What made the 2019 budget speech unique was who got mentioned — and who didn’t

Finance Minister Vic Fedeli did something unprecedented with his budget speech. He deserves kudos for it
By Steve Paikin - Published on April 11, 2019
Vic Fedeli at lectern
Vic Fedeli, Ontario’s finance minister, speaks at the budget-day lockup, in downtown Toronto. (Matthew O’Mara)

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I confess that I might have lost count, but I think this is the 38th Ontario budget that I’ve covered. So, as you can imagine, I’m constantly on the prowl for new and interesting budget-related things to write about.

And this year’s instalment — the first from Doug Ford’s new Progressive Conservative government — does something I’ve never seen before.

Budget day is the one day on the political calendar when the finance minister really is the star of the show. Governments can rise or fall on whether the minister has accurately gauged the public’s appetite for deeper deficits or for reining in spending. Think of former Ontario NDP finance minister Floyd Laughren, whose first budget, delivered in 1991 at the outset of a horrible recession, sent his party’s fortunes into an inexorable downward spiral. Or consider former federal PC finance minister John Crosbie, whose 1979 budget was defeated on the floor of the House of Commons, sending the Tories back into opposition oblivion.

Or, conversely, take former federal Liberal finance minister Paul Martin, who, in 1995, determined that the public was ready for an assault on the deficit and thus was able to cut spending without suffering the usual negative political consequences.

Today’s Ontario budget similarly sets the narrative for the next three years. And we’ll know in a few weeks’ time, once the pollsters have done their thing, what the public’s verdict is.

Having said that, Fedeli did something in today’s budget speech that, as far as I can tell, is unheard of. Budget day is designed to give the finance minister the spotlight. But on Thursday, Fedeli shared that spotlight with every single one of his cabinet colleagues. Throughout the budget speech, delivered in the legislature, Fedeli mentioned new program after new program — and, in almost every instance, he praised the minister responsible for implementing said program.

For example: “Leading this complex, multi-year planning process is our colleague Peter Bethlenfalvy, the president of the Treasury Board. His efforts have already resulted in substantial savings and cost avoidance.” And, of course, the mention is designed to get the entire government caucus cheering for the minister in question.

Fedeli’s speech was replete with such references. Every cabinet minister — plus two backbench MPPs — got a special mention. That’s unprecedented.

The inference I drew is that the premier — who, of course, would have had final sign-off on the speech — wants to remind the public that his government is not a one-man show. It’s worth noting that, during the provincial election campaign last spring, the PCs’ numbers didn’t start to inch up until the campaign squad made the team, rather than the leader, the focus of its electoral efforts.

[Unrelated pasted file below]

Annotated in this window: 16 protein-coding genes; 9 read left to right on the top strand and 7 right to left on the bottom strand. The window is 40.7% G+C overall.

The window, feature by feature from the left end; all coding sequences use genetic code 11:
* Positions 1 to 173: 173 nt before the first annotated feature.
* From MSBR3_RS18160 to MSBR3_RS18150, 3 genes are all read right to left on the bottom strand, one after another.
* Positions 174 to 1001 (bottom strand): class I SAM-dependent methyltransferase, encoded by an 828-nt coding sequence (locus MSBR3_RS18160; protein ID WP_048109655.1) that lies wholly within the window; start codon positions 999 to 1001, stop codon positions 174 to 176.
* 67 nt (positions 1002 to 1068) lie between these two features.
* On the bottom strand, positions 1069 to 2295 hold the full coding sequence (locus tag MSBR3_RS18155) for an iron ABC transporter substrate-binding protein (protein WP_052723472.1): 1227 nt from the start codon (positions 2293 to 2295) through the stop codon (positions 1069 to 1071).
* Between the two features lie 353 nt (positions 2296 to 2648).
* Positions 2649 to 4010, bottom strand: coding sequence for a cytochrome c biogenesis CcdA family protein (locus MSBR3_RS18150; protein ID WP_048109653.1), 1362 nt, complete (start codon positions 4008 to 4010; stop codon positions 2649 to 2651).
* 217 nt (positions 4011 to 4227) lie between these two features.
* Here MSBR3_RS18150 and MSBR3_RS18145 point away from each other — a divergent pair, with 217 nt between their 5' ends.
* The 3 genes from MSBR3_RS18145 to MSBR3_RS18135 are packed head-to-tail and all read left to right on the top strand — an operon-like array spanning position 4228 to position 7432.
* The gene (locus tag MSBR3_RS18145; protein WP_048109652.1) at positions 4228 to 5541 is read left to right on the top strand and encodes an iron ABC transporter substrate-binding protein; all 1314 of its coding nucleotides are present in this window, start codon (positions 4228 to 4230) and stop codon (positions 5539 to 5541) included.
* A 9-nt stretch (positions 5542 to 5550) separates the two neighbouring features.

I’d say that having a significant political event not completely revolve around the leader is a welcome development — and it’s a good reminder that politics is a team sport in which many players contribute to any success a government enjoys.

However, the inevitable risk of mentioning so many names is that those who didn’t get mentioned will almost certainly have their noses out of joint.

Clearly, the PCs are keeping their eye on the issue of auto-insurance premiums, something that has mired previous governments in muck. In fact, it’s been a political loser for virtually every Ontario government of the past three decades. Apparently mindful of this, Fedeli mentioned his parliamentary assistant Doug Downey, who’s been tasked with finding a solution to ever-increasing premiums, and MPP Parm Gill, whose private-members’ bill calling for an end to “postal-code discrimination” in setting premiums has captured a lot of attention.

Interestingly, Attorney General Caroline Mulroney was mentioned in relation to new safety and security measures the government has introduced. But, later in the budget speech, when Fedeli referenced the expansion of a community-grants program for francophones, Mulroney — who is also the minister of francophone affairs — was not named. It’s possible that she was omitted because she’d already been mentioned. It’s equally possible that the treasurer didn’t want to draw attention to Mulroney, on whose watch a proposed French-language university was cancelled and the French-language services commissioner’s job was eliminated.

Bottom line: kudos to the finance minister for sharing the spotlight on a day when he had every right to hog it for himself. You can bet that those he did not mention will be anxiously looking forward to hearing their names next year on this day.

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